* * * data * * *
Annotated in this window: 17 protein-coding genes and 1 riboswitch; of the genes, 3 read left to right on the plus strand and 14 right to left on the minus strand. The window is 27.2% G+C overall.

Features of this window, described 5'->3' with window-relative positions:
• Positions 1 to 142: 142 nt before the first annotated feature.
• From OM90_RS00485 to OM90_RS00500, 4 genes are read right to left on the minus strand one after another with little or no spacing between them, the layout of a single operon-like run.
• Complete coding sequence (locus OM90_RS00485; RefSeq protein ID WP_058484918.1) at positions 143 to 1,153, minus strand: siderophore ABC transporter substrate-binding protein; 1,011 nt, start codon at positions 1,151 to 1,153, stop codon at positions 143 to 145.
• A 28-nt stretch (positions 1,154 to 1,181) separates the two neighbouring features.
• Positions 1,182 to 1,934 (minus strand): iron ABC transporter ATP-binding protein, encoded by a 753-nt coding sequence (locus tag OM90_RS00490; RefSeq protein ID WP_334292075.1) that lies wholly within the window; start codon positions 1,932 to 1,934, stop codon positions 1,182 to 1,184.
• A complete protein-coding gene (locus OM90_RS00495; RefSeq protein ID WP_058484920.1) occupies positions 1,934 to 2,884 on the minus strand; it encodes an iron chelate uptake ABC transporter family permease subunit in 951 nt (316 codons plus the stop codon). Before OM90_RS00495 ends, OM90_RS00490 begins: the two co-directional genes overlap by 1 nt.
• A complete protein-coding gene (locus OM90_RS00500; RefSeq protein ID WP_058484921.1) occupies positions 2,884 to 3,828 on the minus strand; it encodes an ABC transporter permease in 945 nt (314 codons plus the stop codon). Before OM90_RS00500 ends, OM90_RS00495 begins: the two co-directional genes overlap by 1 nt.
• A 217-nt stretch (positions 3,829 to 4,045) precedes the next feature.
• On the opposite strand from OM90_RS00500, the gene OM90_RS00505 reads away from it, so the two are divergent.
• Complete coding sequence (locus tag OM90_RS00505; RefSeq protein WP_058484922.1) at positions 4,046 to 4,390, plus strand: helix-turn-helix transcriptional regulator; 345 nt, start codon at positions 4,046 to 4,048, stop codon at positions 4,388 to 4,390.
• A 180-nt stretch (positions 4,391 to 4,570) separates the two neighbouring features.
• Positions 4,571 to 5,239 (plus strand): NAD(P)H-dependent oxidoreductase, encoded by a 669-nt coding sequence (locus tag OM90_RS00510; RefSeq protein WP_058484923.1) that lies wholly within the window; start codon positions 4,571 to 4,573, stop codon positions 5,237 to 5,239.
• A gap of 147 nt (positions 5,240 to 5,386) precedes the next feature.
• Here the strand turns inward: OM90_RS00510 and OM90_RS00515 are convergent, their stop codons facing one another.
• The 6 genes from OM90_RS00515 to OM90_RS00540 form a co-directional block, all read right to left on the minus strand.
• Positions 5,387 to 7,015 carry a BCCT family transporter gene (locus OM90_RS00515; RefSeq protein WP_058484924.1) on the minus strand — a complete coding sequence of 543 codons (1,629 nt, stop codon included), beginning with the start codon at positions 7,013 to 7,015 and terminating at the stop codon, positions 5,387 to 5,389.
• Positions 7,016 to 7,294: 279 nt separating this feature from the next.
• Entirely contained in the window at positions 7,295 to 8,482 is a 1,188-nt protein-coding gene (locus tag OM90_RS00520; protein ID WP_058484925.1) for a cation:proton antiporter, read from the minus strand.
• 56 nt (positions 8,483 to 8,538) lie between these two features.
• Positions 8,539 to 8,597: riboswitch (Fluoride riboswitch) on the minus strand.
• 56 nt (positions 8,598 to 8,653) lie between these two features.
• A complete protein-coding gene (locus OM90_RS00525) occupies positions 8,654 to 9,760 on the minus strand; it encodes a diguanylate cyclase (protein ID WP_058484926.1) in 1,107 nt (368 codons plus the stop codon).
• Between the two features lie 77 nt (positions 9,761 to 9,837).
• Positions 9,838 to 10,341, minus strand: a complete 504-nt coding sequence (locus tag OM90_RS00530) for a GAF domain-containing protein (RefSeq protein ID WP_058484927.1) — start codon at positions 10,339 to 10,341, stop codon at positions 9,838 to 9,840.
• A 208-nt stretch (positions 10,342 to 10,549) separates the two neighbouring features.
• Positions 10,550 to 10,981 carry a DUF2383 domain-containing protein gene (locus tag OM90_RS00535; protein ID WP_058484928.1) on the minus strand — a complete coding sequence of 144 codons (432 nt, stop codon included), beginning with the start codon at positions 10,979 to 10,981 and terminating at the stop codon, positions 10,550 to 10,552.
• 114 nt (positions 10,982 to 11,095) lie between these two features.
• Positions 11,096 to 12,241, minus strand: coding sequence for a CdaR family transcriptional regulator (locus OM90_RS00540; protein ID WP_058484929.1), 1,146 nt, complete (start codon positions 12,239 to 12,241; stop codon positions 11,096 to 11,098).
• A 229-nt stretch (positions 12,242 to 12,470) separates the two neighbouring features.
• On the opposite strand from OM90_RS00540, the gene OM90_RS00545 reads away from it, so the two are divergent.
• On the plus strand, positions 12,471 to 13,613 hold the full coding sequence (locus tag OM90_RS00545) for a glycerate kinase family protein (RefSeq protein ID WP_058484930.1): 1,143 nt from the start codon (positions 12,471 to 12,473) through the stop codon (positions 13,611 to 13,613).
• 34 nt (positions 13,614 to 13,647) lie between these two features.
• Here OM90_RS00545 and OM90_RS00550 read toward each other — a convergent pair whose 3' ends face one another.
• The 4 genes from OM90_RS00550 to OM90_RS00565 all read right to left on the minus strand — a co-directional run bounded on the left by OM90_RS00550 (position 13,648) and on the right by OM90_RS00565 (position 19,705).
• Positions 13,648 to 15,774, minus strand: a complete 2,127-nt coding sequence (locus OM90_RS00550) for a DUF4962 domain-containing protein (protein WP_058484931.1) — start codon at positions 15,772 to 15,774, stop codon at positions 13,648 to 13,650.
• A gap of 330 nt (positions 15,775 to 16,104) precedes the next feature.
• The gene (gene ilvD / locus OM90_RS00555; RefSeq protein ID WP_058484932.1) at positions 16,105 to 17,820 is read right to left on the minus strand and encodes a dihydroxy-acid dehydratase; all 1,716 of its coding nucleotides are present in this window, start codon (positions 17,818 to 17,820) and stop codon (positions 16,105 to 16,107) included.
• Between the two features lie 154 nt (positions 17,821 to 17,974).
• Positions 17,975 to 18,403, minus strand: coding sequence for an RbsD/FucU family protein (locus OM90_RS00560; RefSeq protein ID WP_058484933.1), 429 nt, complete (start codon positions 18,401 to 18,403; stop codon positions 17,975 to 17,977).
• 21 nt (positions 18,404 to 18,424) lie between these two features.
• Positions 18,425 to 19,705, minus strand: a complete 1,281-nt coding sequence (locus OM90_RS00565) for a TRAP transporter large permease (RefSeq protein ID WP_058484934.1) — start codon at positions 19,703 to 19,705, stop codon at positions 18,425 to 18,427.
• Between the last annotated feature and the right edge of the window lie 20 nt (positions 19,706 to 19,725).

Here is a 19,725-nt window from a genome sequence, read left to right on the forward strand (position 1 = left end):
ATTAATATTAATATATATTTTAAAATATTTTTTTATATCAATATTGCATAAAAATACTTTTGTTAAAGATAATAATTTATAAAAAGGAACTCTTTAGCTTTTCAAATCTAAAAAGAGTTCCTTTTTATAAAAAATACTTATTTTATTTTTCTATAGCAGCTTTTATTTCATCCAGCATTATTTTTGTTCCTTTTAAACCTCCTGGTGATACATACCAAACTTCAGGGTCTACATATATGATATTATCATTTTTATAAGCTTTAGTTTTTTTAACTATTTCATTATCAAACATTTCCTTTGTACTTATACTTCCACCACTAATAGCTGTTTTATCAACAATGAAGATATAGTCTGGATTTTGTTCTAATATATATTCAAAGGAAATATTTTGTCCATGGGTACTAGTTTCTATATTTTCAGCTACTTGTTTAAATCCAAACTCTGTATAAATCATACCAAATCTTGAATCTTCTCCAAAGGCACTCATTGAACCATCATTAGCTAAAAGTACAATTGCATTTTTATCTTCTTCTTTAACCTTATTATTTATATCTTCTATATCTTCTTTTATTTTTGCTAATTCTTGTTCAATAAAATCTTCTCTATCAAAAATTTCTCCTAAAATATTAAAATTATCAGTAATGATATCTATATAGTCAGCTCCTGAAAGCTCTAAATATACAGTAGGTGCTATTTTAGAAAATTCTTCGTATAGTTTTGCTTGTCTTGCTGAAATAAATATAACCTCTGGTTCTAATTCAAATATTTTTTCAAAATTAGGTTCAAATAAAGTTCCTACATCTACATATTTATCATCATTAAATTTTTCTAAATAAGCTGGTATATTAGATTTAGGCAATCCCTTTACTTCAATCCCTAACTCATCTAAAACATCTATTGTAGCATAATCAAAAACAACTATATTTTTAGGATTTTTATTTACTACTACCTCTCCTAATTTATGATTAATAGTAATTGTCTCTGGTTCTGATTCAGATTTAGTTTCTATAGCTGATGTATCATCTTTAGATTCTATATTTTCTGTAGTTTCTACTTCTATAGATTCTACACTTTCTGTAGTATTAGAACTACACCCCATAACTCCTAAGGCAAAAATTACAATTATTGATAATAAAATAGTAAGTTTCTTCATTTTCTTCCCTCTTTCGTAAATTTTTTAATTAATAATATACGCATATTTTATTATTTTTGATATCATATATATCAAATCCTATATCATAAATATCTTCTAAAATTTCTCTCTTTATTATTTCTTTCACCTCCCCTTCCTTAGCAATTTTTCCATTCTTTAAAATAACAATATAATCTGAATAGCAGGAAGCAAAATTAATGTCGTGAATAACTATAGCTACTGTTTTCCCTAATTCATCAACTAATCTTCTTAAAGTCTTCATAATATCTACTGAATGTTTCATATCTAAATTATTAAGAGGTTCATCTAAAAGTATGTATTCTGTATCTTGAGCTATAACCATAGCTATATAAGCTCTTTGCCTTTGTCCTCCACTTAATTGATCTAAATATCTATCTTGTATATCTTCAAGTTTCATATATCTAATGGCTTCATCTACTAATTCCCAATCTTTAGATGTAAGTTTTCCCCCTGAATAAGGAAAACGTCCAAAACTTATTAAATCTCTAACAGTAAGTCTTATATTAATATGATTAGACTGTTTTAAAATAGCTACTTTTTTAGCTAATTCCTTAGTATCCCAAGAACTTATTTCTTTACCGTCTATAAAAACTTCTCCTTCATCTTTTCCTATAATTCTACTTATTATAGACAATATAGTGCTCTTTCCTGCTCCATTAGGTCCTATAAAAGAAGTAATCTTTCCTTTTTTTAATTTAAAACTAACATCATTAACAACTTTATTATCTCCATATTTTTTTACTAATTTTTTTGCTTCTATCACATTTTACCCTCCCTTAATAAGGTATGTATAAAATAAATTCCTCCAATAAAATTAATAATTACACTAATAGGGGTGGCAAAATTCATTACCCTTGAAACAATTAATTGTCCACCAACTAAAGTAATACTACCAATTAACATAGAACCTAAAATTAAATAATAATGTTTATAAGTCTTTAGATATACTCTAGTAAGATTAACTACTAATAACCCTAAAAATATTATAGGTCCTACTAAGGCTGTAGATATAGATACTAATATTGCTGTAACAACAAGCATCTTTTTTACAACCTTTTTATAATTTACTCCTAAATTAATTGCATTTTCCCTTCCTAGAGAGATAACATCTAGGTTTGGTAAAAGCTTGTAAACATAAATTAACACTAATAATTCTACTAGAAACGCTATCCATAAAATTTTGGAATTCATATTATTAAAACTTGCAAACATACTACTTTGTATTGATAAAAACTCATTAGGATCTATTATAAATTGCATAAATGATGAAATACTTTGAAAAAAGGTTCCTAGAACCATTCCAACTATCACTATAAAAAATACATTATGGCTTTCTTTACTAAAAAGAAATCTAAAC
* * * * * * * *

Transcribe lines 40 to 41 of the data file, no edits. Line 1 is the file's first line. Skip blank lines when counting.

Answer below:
• Between the two features lie 154 nt (positions 17,821 to 17,974).
• Positions 17,975 to 18,403, minus strand: coding sequence for an RbsD/FucU family protein (locus OM90_RS00560; RefSeq protein ID WP_058484933.1), 429 nt, complete (start codon positions 18,401 to 18,403; stop codon positions 17,975 to 17,977).